A superbly researched and written study of Chinese and American relations during World War II told through the experiences and career of Joseph Stilwell, who first went to China in 1911 and left in 1944. He was a twenty-eight year old lieutenant when he arrived and a sixty year old four star general when he left. The book is detailed in its 530 pages of text and supplemented with nearly a hundred more pages of appendices and notes. Tuchman wears her scholarship lightly and the book reads itself. There is far too much to summarize so I offer a few conclusions.
First as to China, the inescapable fact is that Chiang Kai-Shek was a warlord who pretended to be the national government, and credulous and desperate Americans accepted that claim. The credulous spoke no Chinese and did not venture beyond Chiang’s court. They included diplomats, journalists, missionaries, business men, and soldiers. The desperate wanted to keep China in the war to hold down the Japanese occupation force estimated at one million men who would not then be fought in the Philippines or Malaya. They included FDR and George Marshall. FDR long nursed the hope that China would emerge as a friendly great power in Asia after the war, and was willing to pay an enormous price toward that end until even this great optimist gave up on Chiang.
What distinguished Chiang from the other warlords who ruled fiefdoms when the dynasty decayed and collapsed was his pretentious claim to the nation (over the corpse of Sun Yat-Sen) and Madame May Chiang, a Wellesley graduate, who acted as his press agent to good effect. They affected Western ways and talked airly of sovereignty and democracy while their death squads reduced the competition. Think of Ann Coulter with a Uzi.
What Chiang wanted was to stay out of the war and let the barbarians fight each other, the barbarians being Japan and the Allies (Britain, USA, and Holland). Invaders come, the Manchu, the Mongol, but then they go. Insofar as he had a strategy it was to retreat and retreat until that happened, and then to reassert his authority by being on the winning side.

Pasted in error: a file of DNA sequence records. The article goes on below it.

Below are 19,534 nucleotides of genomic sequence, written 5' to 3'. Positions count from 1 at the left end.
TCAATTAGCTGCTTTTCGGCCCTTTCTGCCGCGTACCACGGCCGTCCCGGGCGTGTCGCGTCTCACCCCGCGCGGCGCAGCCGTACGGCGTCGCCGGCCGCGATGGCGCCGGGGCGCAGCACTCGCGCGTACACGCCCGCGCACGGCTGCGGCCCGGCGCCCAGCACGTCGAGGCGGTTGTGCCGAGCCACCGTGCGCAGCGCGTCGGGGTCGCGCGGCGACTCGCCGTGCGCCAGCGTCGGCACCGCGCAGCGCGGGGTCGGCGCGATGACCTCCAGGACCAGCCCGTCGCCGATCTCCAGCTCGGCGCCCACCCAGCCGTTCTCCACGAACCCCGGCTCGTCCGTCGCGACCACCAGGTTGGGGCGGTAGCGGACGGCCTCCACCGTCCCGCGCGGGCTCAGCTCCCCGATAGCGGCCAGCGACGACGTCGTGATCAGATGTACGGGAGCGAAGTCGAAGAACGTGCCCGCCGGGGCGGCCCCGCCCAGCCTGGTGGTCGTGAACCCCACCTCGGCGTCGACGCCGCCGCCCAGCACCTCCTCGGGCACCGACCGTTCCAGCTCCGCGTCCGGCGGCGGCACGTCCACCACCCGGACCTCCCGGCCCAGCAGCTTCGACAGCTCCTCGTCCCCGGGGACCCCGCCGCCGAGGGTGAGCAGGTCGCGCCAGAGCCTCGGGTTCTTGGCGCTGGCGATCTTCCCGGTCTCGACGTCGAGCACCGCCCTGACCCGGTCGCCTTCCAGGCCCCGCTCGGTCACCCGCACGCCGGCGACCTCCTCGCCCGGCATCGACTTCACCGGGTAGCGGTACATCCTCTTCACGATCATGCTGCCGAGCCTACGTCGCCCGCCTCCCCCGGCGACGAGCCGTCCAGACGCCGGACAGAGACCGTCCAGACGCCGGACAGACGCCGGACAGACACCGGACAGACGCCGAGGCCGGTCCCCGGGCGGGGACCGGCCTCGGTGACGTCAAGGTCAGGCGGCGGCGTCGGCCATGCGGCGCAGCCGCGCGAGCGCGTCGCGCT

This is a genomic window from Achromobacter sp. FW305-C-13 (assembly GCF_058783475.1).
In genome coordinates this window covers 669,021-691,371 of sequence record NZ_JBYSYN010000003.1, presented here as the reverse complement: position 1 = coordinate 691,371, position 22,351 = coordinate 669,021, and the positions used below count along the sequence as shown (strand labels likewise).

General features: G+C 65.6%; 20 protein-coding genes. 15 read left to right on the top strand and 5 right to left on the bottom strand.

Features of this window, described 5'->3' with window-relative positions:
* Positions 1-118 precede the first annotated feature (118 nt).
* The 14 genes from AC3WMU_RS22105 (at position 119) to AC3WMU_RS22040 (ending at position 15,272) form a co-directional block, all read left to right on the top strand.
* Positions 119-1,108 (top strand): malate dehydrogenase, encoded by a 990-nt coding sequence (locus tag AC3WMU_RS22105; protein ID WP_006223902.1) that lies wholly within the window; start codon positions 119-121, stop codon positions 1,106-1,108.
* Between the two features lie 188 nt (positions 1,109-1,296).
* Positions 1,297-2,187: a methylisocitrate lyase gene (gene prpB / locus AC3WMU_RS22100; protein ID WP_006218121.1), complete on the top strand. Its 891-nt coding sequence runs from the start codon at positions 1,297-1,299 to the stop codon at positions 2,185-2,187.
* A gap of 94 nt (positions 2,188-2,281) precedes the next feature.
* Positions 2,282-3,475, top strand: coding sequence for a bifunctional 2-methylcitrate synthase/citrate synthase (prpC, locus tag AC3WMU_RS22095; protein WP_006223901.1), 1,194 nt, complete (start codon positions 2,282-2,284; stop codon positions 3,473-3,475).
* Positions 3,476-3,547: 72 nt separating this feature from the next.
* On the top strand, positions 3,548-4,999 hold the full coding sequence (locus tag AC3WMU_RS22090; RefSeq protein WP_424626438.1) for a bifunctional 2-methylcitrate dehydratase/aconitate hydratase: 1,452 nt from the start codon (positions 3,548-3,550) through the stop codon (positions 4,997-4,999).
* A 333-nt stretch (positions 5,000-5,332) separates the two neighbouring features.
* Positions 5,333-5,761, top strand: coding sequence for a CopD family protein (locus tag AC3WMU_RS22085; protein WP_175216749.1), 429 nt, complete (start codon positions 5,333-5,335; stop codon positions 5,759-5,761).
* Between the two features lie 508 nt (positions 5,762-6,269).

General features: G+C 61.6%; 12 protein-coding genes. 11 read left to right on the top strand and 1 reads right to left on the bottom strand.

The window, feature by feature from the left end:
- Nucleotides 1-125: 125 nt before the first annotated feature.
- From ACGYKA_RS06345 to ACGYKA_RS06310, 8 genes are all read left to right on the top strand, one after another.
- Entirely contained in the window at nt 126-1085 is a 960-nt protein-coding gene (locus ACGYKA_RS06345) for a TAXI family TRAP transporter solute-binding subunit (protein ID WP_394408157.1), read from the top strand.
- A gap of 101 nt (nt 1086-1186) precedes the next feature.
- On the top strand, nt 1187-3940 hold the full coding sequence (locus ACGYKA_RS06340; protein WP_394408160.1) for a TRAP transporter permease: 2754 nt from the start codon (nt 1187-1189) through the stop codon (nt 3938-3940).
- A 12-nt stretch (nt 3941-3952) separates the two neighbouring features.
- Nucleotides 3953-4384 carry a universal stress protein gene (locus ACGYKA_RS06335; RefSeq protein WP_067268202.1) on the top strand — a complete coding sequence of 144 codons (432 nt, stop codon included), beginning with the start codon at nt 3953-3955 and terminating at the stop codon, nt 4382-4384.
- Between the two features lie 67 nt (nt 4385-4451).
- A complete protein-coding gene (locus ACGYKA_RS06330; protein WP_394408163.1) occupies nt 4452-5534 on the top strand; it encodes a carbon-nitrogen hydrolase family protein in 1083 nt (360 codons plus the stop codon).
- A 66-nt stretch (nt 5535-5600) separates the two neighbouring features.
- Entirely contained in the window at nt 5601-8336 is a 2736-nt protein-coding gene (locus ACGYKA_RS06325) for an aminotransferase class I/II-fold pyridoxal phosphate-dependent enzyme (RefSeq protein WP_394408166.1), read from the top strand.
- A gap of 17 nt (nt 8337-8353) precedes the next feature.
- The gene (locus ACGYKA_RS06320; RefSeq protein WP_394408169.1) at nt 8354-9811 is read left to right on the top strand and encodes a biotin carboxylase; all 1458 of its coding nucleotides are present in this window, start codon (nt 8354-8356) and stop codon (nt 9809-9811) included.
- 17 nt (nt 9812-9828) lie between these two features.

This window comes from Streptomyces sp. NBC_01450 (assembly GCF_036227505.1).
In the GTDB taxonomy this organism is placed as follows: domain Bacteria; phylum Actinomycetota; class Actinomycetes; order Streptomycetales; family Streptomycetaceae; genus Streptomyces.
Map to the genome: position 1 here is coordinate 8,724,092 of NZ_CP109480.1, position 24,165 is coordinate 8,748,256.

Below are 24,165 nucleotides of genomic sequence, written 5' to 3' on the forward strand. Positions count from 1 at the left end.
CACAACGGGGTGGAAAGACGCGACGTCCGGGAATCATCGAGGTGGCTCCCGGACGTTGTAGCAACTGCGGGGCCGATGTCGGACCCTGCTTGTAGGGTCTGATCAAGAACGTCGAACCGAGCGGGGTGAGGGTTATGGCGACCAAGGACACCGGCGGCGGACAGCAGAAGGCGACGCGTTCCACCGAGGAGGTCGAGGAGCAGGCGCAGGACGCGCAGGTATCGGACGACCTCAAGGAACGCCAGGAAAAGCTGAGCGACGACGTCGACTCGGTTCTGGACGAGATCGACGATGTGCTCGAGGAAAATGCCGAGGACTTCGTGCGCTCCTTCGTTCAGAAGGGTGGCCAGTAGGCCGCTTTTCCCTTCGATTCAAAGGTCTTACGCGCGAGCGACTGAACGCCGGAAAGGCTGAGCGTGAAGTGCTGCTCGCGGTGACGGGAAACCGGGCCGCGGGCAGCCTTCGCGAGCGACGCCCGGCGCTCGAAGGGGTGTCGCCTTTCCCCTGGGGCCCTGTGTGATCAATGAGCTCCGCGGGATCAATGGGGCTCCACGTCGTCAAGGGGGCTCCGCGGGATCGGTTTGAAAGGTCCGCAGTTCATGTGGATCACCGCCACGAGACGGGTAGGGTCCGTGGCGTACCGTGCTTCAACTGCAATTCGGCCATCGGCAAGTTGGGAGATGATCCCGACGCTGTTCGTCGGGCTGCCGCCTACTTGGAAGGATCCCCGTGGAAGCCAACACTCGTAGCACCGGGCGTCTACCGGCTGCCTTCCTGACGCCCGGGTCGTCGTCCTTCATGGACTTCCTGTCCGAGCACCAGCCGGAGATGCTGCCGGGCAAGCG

To reassert his power he needed the material wealth of American Lend-Lease which he took as a gift and offered no lease in return. Rather he cached this wealth for inevitable conflict with the Communist Chinese in the distant north. The Communist being Chinese were the real threat. To secure American largesse and protection to some degree, Chiang went through the motions of fighting the Japanese. At times this took the form of press statements describing gigantic battles in which the noble Chinese defeated, against all odds, the Japanese. The credulous took these press releases at face value. Stilwell did not.
Stilwell went to the alleged battlefields to see for himself, and he knew the lies for what they were. But because of the desperation to keep Chiang, read China, in the war, Washington did nothing, and there was probably nothing that could be done.
Turning then to the man: Stilwell loved and hated China. He had a facility and interest in languages before he went to China, and there he learned Chinese and became fluent. He was a driven man, restless, energetic, determined, smart, and over the years very knowledgeable of China and Chinese. He was also tactless and volatile, and Chiang was a ready catalyst. Stilwell came to despise Chiang and to see the Kuomintang regime as a nearly impotent fascist dictatorship - a message no one wanted to receive in Washington. True to his calling Stilwell as a soldier tried to make the best of the bad marriage, often by staying as far away from Chiang as possible, in Burma.
He did try to paper over the cracks for the sake of the war effort. Witness this picture, three people who hated each other smiling for the camera, which certainly does lie. (I say it this way because one infers from Tuchman's pages that there was little love-lost between Madame Chiang and her husband; it was a family alliance.)
In Burma Stilwell did the impossible. He built the Burma Road over impossible terrain after having been told by British colonial officials it was impossible, technically, politically, and militarily. He created an army out of the rejects Chiang let him have, hoping that he would fail and be recalled to be replaced by a more compliant officer. This army defeated the Japanese and drove them out of Burma again after being told it was impossible by the British, whose principal interest was to retain the colonies after the war, not to fight Japanese.